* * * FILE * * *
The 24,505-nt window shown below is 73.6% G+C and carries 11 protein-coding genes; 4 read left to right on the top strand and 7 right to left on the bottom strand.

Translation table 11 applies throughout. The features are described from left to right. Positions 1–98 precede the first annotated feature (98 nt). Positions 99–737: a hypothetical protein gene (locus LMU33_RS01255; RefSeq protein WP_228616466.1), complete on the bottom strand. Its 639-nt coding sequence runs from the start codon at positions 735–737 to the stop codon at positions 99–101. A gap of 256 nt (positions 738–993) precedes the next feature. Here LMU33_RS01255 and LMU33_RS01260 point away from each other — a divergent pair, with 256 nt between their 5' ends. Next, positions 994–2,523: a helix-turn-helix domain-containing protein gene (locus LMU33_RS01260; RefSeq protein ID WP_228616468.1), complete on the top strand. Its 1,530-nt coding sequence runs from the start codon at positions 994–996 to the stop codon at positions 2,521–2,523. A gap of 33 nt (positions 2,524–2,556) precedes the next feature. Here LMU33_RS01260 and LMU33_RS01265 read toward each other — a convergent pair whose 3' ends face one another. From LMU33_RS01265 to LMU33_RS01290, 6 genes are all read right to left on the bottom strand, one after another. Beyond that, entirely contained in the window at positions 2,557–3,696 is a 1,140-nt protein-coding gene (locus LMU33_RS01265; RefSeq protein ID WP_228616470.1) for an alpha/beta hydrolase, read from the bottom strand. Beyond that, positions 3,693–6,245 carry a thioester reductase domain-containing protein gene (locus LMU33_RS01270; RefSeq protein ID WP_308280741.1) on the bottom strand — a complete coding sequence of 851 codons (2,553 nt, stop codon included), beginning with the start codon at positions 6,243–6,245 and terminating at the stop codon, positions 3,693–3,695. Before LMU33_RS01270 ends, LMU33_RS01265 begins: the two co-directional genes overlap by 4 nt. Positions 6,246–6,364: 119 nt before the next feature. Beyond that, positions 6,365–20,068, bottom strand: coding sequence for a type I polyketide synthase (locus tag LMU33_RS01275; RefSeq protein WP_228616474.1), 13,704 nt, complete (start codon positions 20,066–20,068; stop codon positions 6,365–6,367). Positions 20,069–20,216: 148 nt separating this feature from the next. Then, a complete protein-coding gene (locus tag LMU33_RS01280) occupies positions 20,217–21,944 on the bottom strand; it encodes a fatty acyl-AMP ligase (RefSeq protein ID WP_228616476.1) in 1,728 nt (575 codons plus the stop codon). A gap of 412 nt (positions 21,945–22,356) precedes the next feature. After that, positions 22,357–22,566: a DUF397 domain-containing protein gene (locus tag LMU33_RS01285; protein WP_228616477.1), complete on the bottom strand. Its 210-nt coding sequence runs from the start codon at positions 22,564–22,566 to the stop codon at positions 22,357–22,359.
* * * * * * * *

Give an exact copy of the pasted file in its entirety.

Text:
The 24,505-nt window shown below is 73.6% G+C and carries 11 protein-coding genes; 4 read left to right on the top strand and 7 right to left on the bottom strand.

Translation table 11 applies throughout. The features are described from left to right. Positions 1–98 precede the first annotated feature (98 nt). Positions 99–737: a hypothetical protein gene (locus LMU33_RS01255; RefSeq protein WP_228616466.1), complete on the bottom strand. Its 639-nt coding sequence runs from the start codon at positions 735–737 to the stop codon at positions 99–101. A gap of 256 nt (positions 738–993) precedes the next feature. Here LMU33_RS01255 and LMU33_RS01260 point away from each other — a divergent pair, with 256 nt between their 5' ends. Next, positions 994–2,523: a helix-turn-helix domain-containing protein gene (locus LMU33_RS01260; RefSeq protein ID WP_228616468.1), complete on the top strand. Its 1,530-nt coding sequence runs from the start codon at positions 994–996 to the stop codon at positions 2,521–2,523. A gap of 33 nt (positions 2,524–2,556) precedes the next feature. Here LMU33_RS01260 and LMU33_RS01265 read toward each other — a convergent pair whose 3' ends face one another. From LMU33_RS01265 to LMU33_RS01290, 6 genes are all read right to left on the bottom strand, one after another. Beyond that, entirely contained in the window at positions 2,557–3,696 is a 1,140-nt protein-coding gene (locus LMU33_RS01265; RefSeq protein ID WP_228616470.1) for an alpha/beta hydrolase, read from the bottom strand. Beyond that, positions 3,693–6,245 carry a thioester reductase domain-containing protein gene (locus LMU33_RS01270; RefSeq protein ID WP_308280741.1) on the bottom strand — a complete coding sequence of 851 codons (2,553 nt, stop codon included), beginning with the start codon at positions 6,243–6,245 and terminating at the stop codon, positions 3,693–3,695. Before LMU33_RS01270 ends, LMU33_RS01265 begins: the two co-directional genes overlap by 4 nt. Positions 6,246–6,364: 119 nt before the next feature. Beyond that, positions 6,365–20,068, bottom strand: coding sequence for a type I polyketide synthase (locus tag LMU33_RS01275; RefSeq protein WP_228616474.1), 13,704 nt, complete (start codon positions 20,066–20,068; stop codon positions 6,365–6,367). Positions 20,069–20,216: 148 nt separating this feature from the next. Then, a complete protein-coding gene (locus tag LMU33_RS01280) occupies positions 20,217–21,944 on the bottom strand; it encodes a fatty acyl-AMP ligase (RefSeq protein ID WP_228616476.1) in 1,728 nt (575 codons plus the stop codon). A gap of 412 nt (positions 21,945–22,356) precedes the next feature. After that, positions 22,357–22,566: a DUF397 domain-containing protein gene (locus tag LMU33_RS01285; protein WP_228616477.1), complete on the bottom strand. Its 210-nt coding sequence runs from the start codon at positions 22,564–22,566 to the stop codon at positions 22,357–22,359.